CDK4 up-regulation in RelA−/− epidermis could reflect either a requirement for CDK4 in the hyperproliferation that occurs with NF-κB impairment or, in light of recent studies (for review see Su and Stumpff, 2004), it could represent a nonessential secondary effect. Distinguishing between these two possibilities requires the ability to examine the consequences of NF-κB impairment in the absence of CDK4. Generation of RelA−/−Cdk4−/− double knockout mice, however, is a formidable challenge because of the death of RelA−/− embryos by E14.5 (Beg et al., 1995) and the decreased viability and infertility of Cdk4−/− mice (Rane et al., 1999). To circumvent this, we established a conditional approach to inhibit NF-κB by fusing a 4-hydoxytamoxifen (4OHT)-responsive mutant estrogen receptor (ER) domain (Littlewood et al., 1995) to the COOH terminus of ΔSP, which is a p50 mutant that dominantly inhibits NF-κB function (Logeat et al., 1991). Expression of ΔSP:ER in epidermal cells selectively blocked NF-κB–directed reporter gene activity and down-regulated expression of the NF-κB target, IκBα, in a 4OHT-responsive manner (Fig. 3, a and b). ΔSP:ER thus mediates conditional NF-κB inhibition.
To determine the effects of NF-κB hypofunction in the setting of CDK4 deficiency in tissue, we first generated multiple lines of epidermis-targeted K14-ΔSP:ER transgenic mice; all three expressing lines demonstrated comparable findings (unpublished data). K14-ΔSP:ER mice displayed increased epidermal CDK4 protein levels in response to topical 4OHT (Fig. 4 a), confirming that NF-κB inhibition in mature epidermis also produces CDK4 up-regulation. K14-ΔSP:ER mice were then bred with Cdk4−/− mice to generate K14-ΔSP:ER Cdk4−/− mice. Conditional NF-κB blockade via 4OHT increased epidermal proliferation in Cdk4+/+ epidermis, resulting in marked hyperplasia in 5 d; in contrast, NF-κB inhibition in CDK4-deficient tissue produced no changes in either epidermal mitotic index or morphology (Fig. 4, b–d). Therefore, CDK4 is required for the epidermal hyperproliferation that occurs with NF-κB loss of function.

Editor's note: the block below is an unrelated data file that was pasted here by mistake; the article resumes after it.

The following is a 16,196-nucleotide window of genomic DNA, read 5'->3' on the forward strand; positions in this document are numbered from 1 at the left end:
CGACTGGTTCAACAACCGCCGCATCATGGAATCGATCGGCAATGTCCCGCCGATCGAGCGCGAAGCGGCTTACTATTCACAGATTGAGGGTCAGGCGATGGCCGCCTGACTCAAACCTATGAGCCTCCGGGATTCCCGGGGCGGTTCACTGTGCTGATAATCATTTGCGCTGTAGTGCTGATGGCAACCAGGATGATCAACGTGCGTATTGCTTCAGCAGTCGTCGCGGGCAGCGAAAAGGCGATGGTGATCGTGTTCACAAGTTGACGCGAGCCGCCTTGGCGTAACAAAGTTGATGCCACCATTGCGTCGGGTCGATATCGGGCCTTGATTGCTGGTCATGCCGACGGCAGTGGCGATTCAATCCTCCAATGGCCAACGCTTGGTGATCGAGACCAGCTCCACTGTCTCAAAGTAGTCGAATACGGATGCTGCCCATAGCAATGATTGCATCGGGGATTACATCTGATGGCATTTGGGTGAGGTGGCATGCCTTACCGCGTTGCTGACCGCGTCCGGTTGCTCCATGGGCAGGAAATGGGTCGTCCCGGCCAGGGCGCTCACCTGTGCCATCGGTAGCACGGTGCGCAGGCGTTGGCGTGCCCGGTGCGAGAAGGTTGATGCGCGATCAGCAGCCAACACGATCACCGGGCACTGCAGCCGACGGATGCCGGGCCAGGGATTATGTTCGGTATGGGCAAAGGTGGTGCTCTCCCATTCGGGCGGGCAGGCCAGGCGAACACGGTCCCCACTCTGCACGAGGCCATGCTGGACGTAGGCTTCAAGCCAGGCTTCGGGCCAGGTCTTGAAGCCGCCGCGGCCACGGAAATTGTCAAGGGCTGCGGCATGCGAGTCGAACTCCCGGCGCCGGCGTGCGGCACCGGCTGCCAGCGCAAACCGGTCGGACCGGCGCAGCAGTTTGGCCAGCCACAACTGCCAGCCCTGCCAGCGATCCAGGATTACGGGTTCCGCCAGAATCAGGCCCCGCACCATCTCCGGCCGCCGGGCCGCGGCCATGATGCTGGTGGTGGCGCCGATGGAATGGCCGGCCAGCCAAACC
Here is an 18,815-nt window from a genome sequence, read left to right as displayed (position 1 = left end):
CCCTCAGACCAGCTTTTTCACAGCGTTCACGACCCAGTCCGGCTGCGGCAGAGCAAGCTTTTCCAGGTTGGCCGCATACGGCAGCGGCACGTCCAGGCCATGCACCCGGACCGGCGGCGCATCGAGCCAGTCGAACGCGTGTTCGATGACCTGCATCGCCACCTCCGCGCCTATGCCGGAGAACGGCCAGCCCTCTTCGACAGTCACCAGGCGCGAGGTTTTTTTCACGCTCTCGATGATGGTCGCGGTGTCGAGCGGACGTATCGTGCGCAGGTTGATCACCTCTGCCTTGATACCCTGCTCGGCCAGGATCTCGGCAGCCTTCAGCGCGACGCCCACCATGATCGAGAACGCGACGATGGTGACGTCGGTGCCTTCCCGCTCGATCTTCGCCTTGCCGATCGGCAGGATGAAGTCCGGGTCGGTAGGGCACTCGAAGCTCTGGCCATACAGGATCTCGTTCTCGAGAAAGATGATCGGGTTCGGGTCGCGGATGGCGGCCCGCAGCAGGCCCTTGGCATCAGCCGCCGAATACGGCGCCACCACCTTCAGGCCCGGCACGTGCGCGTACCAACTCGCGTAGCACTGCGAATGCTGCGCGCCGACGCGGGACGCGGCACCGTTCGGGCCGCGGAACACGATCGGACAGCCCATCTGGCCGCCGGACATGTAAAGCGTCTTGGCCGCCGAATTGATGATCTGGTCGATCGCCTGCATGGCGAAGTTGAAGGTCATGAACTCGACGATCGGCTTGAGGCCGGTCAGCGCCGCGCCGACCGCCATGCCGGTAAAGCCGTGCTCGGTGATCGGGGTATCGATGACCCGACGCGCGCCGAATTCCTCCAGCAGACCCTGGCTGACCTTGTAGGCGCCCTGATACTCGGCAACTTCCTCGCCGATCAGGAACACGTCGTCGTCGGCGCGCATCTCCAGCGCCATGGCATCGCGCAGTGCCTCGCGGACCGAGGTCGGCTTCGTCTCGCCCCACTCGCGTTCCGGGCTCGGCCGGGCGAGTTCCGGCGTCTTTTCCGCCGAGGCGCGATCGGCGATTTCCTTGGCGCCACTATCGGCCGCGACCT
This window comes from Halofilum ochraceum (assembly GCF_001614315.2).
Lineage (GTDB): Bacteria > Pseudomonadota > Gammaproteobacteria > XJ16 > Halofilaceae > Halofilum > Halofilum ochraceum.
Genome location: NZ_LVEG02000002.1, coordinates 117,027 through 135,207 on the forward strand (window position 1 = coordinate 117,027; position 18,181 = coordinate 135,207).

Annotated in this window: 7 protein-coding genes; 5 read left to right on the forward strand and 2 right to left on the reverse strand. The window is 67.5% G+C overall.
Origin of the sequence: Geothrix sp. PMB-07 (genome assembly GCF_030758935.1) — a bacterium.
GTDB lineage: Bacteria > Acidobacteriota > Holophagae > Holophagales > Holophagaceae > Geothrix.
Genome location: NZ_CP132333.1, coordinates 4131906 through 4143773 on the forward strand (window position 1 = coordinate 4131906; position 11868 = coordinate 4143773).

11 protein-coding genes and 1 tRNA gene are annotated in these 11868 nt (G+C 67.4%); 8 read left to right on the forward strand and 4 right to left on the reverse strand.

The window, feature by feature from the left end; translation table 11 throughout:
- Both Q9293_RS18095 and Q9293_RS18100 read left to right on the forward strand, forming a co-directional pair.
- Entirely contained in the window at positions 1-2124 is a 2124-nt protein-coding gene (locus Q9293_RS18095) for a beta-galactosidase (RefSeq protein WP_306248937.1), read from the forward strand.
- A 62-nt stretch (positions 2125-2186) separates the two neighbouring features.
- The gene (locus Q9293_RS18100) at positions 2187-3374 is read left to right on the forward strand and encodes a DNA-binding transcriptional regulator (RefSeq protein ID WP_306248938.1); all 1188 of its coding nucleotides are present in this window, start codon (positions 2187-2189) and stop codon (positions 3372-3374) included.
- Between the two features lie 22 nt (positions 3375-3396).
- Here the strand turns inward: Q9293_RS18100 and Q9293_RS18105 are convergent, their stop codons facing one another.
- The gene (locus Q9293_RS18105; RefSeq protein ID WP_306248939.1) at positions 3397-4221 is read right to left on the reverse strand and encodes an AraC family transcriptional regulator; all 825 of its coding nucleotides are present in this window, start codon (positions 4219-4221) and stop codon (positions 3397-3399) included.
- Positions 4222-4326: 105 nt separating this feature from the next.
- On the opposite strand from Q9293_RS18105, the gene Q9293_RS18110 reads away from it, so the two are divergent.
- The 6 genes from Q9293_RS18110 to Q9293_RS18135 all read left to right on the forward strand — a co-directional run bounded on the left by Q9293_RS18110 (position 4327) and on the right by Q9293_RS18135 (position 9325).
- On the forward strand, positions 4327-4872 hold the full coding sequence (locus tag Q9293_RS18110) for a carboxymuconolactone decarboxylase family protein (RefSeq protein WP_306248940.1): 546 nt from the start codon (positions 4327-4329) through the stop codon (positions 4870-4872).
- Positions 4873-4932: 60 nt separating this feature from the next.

The present work indicates that suppressing CDK4 up-regulation and confining CDK4 within the epidermal basal layer represents a nonredundant role for NF-κB RelA that serves as a physiologic restraint on epidermal growth. Moreover, these findings indicate that CDK4 is essential for the increased epidermal proliferation that accompanies NF-κB impairment. This does not reflect a global deficit in proliferation in CDK4-deficient epidermis, as shown recently by normal hyperproliferation of Cdk4−/− mice in response to other stimuli, including phorbol ester and wounding (Rodriguez-Puebla et al., 2002). Although recent neoplasia-focused work suggests that active NF-κB subunits regulate CDK4 expression at the posttranscriptional level in a proteasome inhibitor–sensitive manner (Dajee et al., 2003), further studies are needed to determine the mechanistic basis for CDK4 responsiveness to altered NF-κB function. The current data are consistent with recent studies directed at epidermal neoplasia, where CDK4 levels were established to be the critical determinant of whether an epidermal cell undergoes permanent growth arrest or malignant transformation (Lazarov et al., 2002; Dajee et al., 2003). This appears to contradict the orthodox view that regulation of cyclin levels is the vital protein expression control mechanism of cellular proliferation (Murray, 2004) and points to CDK4 protein as a limiting factor in core cell cycle machinery in normal and neoplastic epidermis. In agreement with this possibility, epidermal overexpression of CDK4 causes greater hyperproliferation and malignant transformation than does expression of cyclin D1 from the same promoter (Robles et al., 1996; Miliani de Marval et al., 2004). The well-characterized positive regulation of D-type cyclins by NF-κB (Guttridge et al., 1999) may thus be balanced by active suppression of CDK4, indicating that additional signals, such as JNK induction, are necessary to overcome CDK4 repression by NF-κB to support G1 progression in epidermis.